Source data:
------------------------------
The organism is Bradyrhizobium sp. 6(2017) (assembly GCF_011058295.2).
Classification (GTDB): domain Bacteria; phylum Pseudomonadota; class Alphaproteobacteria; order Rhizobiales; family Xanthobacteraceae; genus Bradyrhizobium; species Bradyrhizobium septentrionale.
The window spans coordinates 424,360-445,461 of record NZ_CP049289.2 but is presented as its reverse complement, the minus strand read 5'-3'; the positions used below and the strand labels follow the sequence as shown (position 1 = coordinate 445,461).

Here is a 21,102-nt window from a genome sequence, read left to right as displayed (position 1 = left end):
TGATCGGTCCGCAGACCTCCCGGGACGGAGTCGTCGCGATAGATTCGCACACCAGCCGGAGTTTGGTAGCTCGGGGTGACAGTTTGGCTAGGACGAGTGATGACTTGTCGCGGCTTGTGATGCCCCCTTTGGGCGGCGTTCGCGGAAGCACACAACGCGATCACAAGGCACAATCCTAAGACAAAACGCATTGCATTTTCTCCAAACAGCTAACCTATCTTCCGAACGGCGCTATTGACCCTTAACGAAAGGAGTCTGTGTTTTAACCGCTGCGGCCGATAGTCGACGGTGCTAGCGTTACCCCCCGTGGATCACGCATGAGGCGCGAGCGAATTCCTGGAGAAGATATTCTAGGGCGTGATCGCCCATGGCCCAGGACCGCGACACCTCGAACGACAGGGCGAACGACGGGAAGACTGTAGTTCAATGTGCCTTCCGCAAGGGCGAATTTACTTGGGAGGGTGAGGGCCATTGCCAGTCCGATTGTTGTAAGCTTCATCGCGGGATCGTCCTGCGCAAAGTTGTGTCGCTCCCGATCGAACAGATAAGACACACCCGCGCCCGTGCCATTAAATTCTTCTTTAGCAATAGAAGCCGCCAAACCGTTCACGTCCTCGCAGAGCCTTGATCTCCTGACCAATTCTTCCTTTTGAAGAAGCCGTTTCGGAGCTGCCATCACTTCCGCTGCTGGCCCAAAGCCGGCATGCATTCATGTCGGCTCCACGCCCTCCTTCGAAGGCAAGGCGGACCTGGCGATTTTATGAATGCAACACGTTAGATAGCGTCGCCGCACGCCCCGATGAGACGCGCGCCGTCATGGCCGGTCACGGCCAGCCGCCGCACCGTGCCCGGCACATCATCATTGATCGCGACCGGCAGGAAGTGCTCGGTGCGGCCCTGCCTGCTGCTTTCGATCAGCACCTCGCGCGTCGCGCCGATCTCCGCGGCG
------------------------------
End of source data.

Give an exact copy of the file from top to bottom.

The organism is Bradyrhizobium sp. 6(2017) (assembly GCF_011058295.2).
Classification (GTDB): domain Bacteria; phylum Pseudomonadota; class Alphaproteobacteria; order Rhizobiales; family Xanthobacteraceae; genus Bradyrhizobium; species Bradyrhizobium septentrionale.
The window spans coordinates 424,360-445,461 of record NZ_CP049289.2 but is presented as its reverse complement, the minus strand read 5'-3'; the positions used below and the strand labels follow the sequence as shown (position 1 = coordinate 445,461).

Here is a 21,102-nt window from a genome sequence, read left to right as displayed (position 1 = left end):
TGATCGGTCCGCAGACCTCCCGGGACGGAGTCGTCGCGATAGATTCGCACACCAGCCGGAGTTTGGTAGCTCGGGGTGACAGTTTGGCTAGGACGAGTGATGACTTGTCGCGGCTTGTGATGCCCCCTTTGGGCGGCGTTCGCGGAAGCACACAACGCGATCACAAGGCACAATCCTAAGACAAAACGCATTGCATTTTCTCCAAACAGCTAACCTATCTTCCGAACGGCGCTATTGACCCTTAACGAAAGGAGTCTGTGTTTTAACCGCTGCGGCCGATAGTCGACGGTGCTAGCGTTACCCCCCGTGGATCACGCATGAGGCGCGAGCGAATTCCTGGAGAAGATATTCTAGGGCGTGATCGCCCATGGCCCAGGACCGCGACACCTCGAACGACAGGGCGAACGACGGGAAGACTGTAGTTCAATGTGCCTTCCGCAAGGGCGAATTTACTTGGGAGGGTGAGGGCCATTGCCAGTCCGATTGTTGTAAGCTTCATCGCGGGATCGTCCTGCGCAAAGTTGTGTCGCTCCCGATCGAACAGATAAGACACACCCGCGCCCGTGCCATTAAATTCTTCTTTAGCAATAGAAGCCGCCAAACCGTTCACGTCCTCGCAGAGCCTTGATCTCCTGACCAATTCTTCCTTTTGAAGAAGCCGTTTCGGAGCTGCCATCACTTCCGCTGCTGGCCCAAAGCCGGCATGCATTCATGTCGGCTCCACGCCCTCCTTCGAAGGCAAGGCGGACCTGGCGATTTTATGAATGCAACACGTTAGATAGCGTCGCCGCACGCCCCGATGAGACGCGCGCCGTCATGGCCGGTCACGGCCAGCCGCCGCACCGTGCCCGGCACATCATCATTGATCGCGACCGGCAGGAAGTGCTCGGTGCGGCCCTGCCTGCTGCTTTCGATCAGCACCTCGCGCGTCGCGCCGATCTCCGCGGCG